‘Panera 2.0’ will allow for easy mobile or online ordering
Panera will begin updating its ordering system nationwide this year so customers can order online or on their mobile devices and their food will be ready when they want it.
The Associated Press
Ron Shaich, CEO of Panera
Background: Founded Panera in 1981. CEO from 1994 to 2010, then co-CEO.
Previously: Also founded Au Bon Pain chain.
Education: Earned a bachelor of arts degree from Clark University and a master of business administration degree from Harvard Business School.
Family: Resides in Brookline, Mass., with his wife, Nancy, and children Michael and Emma.
NEW YORK — Panera CEO Ron Shaich realizes that ordering at his chain can be chaotic.
First, the bakery cafe’s customers are given a buzzer that lets them know when their food is ready. Then they get into a “mosh pit” to fight for their food. Next they play a game he calls “Find Your Food” — collecting a sandwich in one place, drinks in another and condiments in yet another.
The confusion is a problem for Panera Bread, which has seen its sales growth slow as customers go elsewhere. Last year, sales at established locations rose 2.3 percent, compared with a 5.7 percent increase the previous year.
Now, the St. Louis-based company is planning to overhaul the way people order in a project called “Panera 2.0” The plan includes letting customers order online or with their mobile devices to have their food ready to go at a set time. Also in the works are in-store touch screens where customers can more easily customize their sandwiches. Workers will take the food to tables as well.
It’s a major undertaking that has been in testing at more than a dozen locations since 2010. The first stage of the national rollout will be the “rapid pickup” option that lets customers place mobile orders as much as five days in advance. The full rollout to the company’s more than 1,700 locations will take several years.
Shaich says the idea is to eliminate the obstacles customers have to overcome to fulfill their “lust” for the company’s soups, sandwiches and salads. Eventually, he said the goal is to offer “personalized menus” on mobile devices based on a customer’s order history.
Q: How did the idea for this come about?
A: As a CEO, I’m paid to figure out where the world is going, not where it is. Today’s consumer wants it their way. They want it customized. We have to have the system for that.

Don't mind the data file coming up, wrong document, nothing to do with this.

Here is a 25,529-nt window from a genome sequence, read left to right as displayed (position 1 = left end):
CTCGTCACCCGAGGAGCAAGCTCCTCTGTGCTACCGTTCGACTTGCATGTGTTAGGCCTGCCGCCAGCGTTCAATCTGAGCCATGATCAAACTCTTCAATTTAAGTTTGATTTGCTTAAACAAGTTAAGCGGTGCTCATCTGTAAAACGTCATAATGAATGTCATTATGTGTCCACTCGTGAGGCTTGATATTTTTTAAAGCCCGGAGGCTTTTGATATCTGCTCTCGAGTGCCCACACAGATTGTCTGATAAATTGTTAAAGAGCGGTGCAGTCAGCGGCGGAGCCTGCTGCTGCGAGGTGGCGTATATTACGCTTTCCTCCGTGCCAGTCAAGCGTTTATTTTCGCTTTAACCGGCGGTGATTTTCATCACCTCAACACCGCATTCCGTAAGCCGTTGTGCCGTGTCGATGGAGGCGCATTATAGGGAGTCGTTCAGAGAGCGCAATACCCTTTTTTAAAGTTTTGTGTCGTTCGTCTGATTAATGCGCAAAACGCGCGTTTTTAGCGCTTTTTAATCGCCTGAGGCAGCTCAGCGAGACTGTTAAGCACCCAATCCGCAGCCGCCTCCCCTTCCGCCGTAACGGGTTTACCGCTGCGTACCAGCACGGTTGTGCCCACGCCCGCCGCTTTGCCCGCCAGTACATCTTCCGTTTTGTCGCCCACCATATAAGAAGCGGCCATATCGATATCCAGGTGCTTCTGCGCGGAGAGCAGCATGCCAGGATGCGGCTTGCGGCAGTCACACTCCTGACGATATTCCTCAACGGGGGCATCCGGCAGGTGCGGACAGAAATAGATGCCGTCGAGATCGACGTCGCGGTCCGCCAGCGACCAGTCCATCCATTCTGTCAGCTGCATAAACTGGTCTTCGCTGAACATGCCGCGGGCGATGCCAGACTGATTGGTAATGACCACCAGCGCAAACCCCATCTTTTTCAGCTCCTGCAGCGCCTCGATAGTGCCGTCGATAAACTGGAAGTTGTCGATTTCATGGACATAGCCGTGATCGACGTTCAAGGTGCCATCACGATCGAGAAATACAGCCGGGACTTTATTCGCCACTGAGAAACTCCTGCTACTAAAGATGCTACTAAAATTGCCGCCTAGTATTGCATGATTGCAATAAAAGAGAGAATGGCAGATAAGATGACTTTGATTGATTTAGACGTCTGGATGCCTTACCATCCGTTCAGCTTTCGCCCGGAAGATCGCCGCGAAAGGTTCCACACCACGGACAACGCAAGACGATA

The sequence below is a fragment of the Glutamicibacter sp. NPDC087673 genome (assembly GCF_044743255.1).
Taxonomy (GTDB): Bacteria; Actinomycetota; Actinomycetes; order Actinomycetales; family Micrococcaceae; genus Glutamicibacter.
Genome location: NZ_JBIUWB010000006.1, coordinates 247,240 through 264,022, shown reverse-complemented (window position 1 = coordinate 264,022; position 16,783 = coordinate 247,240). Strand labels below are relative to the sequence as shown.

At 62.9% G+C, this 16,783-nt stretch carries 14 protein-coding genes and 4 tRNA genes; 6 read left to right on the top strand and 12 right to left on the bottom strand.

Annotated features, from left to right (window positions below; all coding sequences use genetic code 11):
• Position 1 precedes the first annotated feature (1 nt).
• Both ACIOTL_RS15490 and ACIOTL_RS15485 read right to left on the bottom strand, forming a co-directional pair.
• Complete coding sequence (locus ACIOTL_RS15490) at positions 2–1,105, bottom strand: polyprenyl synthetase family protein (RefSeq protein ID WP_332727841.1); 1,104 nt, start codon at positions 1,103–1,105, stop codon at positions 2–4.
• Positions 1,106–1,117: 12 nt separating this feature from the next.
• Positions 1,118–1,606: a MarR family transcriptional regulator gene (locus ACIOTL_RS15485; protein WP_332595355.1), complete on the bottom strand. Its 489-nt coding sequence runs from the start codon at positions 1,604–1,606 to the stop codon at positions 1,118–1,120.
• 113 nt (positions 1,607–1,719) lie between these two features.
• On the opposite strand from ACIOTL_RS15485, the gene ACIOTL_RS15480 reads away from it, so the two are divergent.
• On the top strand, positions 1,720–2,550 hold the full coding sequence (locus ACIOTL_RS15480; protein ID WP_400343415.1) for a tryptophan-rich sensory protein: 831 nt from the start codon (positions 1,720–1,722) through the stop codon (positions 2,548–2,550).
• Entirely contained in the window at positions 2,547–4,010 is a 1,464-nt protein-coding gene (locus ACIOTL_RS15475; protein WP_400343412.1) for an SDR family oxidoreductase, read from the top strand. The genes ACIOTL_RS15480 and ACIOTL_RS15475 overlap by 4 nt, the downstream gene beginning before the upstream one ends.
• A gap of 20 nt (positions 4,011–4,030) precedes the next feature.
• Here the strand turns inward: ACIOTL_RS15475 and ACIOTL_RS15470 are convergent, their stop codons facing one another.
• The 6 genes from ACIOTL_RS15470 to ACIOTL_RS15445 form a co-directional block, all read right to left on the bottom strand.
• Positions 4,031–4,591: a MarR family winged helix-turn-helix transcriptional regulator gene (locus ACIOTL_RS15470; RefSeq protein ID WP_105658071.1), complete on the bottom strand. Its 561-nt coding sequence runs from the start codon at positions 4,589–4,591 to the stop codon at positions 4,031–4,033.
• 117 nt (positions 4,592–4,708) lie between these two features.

We’re entering a world where so many consumers are growing up in an omnichannel world. They want it where they want it and when they want it. And the reality is we’re either going to have the capability of delivering into that or we’re not.
We’re three to five years away. You’re going to pick up your iPhone and you’re going to go, “Yo. Siri. I want a Bacon Turkey Bravo at Panera.”
Q: Tell us about how Panera 2.0 is going to work.
A: Like most restaurants, Panera operates with a one-size-fits-all system. But the reality is that’s not necessarily how I need it and want it.
I drive my kids to school three times a week. We stop at the Panera by my office. I used to pick up the phone about seven or eight minutes out from the store and I’d call the store and I’d say, ‘Hey, can you take my order?’ I’d always be worried that they didn’t get the order right, so I made sure they read the order back.
I’d hand my son my credit card, and he’d run in and we’d be out in a minute. I’d say to myself, ‘This is wonderful, but it’s only working for the CEO. What about the other 8 million people?’
We began to think about how we change that guest experience. Why couldn’t you order food on the Web, order your food in multiple ways and have the food made as you were driving to the store? Why couldn’t you walk into the store, walk past the line that’s always there? Walk over to a special area where your food is waiting for you?
Q: How does the eat-in experience change?
A: It changes the whole thing. Imagine a world where I could place my order (on a mobile device) as I sat down. And imagine a world where it actually knew what my order was.
We began to imagine a world where you could place an eat-in order from the table and have the food brought right to you. Or you could go to a kiosk and place the order. Or yet again, you could go to a register.
Everybody is talking about technology in the restaurant industry. It’s the new thing. But technology doesn’t matter if it doesn’t change the guest experience.
Q: When will customers actually see all these changes?
A: This will roll out to the system in the next 36 months. The first things that will come is the ability to do rapid pickup. You place the order and designate the time you want it to be picked up, walk into that cafe and have it sitting there waiting for you.
That will be out within 2014.
Q: Have you seen labor costs go down in the restaurants where you roll out Panera 2.0?
A: This isn’t about cutting labor. We’re not cutting labor. There will be labor reductions at order input when (orders) go to 30 percent or more digital, which we’re already running. But we’re taking that labor and we’re putting it into production.
Q: You talk about the “desire-friction ratio” — tell us what that’s about.
A: Everything comes down to desire and friction. How much do I want it, and how painful is it for me to get?
So a lot what we’re trying to do is reduce the friction while continuing to drive the desire.
Q: How is the menu going to change?
A: Ultimately where this whole world of Panera 2.0 leads is to a world where we’re able to deliver the experience you want. Today we operated under a one size fits all mentality — the menu board.
Hey, I’ve got 50 items. But I’ve got 150 ingredients in my cafe. I can make thousands of different things. But I wait for you to customize it.
I think we’re going to continually enter a world of allowing us to address smaller and smaller niches (through mobile ordering), ultimately to niches of one.